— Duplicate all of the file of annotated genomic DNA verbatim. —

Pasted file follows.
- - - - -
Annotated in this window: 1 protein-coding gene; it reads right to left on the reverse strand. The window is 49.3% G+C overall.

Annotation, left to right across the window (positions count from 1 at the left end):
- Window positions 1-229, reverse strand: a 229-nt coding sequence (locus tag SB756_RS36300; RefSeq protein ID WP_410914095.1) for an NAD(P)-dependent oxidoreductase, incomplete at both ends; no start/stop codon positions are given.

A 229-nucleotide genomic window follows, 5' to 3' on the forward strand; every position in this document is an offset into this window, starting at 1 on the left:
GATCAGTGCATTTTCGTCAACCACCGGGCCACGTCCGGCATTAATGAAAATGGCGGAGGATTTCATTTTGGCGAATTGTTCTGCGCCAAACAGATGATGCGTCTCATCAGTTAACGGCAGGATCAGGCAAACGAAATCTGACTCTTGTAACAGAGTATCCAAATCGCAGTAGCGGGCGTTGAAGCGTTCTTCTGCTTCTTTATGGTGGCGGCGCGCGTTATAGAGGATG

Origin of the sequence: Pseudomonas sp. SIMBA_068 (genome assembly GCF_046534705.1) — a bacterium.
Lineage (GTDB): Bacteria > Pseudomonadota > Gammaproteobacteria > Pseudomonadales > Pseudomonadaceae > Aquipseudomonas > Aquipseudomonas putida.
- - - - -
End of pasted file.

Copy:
Annotated in this window: 1 protein-coding gene; it reads right to left on the reverse strand. The window is 49.3% G+C overall.

Annotation, left to right across the window (positions count from 1 at the left end):
- Window positions 1-229, reverse strand: a 229-nt coding sequence (locus tag SB756_RS36300; RefSeq protein ID WP_410914095.1) for an NAD(P)-dependent oxidoreductase, incomplete at both ends; no start/stop codon positions are given.

A 229-nucleotide genomic window follows, 5' to 3' on the forward strand; every position in this document is an offset into this window, starting at 1 on the left:
GATCAGTGCATTTTCGTCAACCACCGGGCCACGTCCGGCATTAATGAAAATGGCGGAGGATTTCATTTTGGCGAATTGTTCTGCGCCAAACAGATGATGCGTCTCATCAGTTAACGGCAGGATCAGGCAAACGAAATCTGACTCTTGTAACAGAGTATCCAAATCGCAGTAGCGGGCGTTGAAGCGTTCTTCTGCTTCTTTATGGTGGCGGCGCGCGTTATAGAGGATG

Origin of the sequence: Pseudomonas sp. SIMBA_068 (genome assembly GCF_046534705.1) — a bacterium.
Lineage (GTDB): Bacteria > Pseudomonadota > Gammaproteobacteria > Pseudomonadales > Pseudomonadaceae > Aquipseudomonas > Aquipseudomonas putida.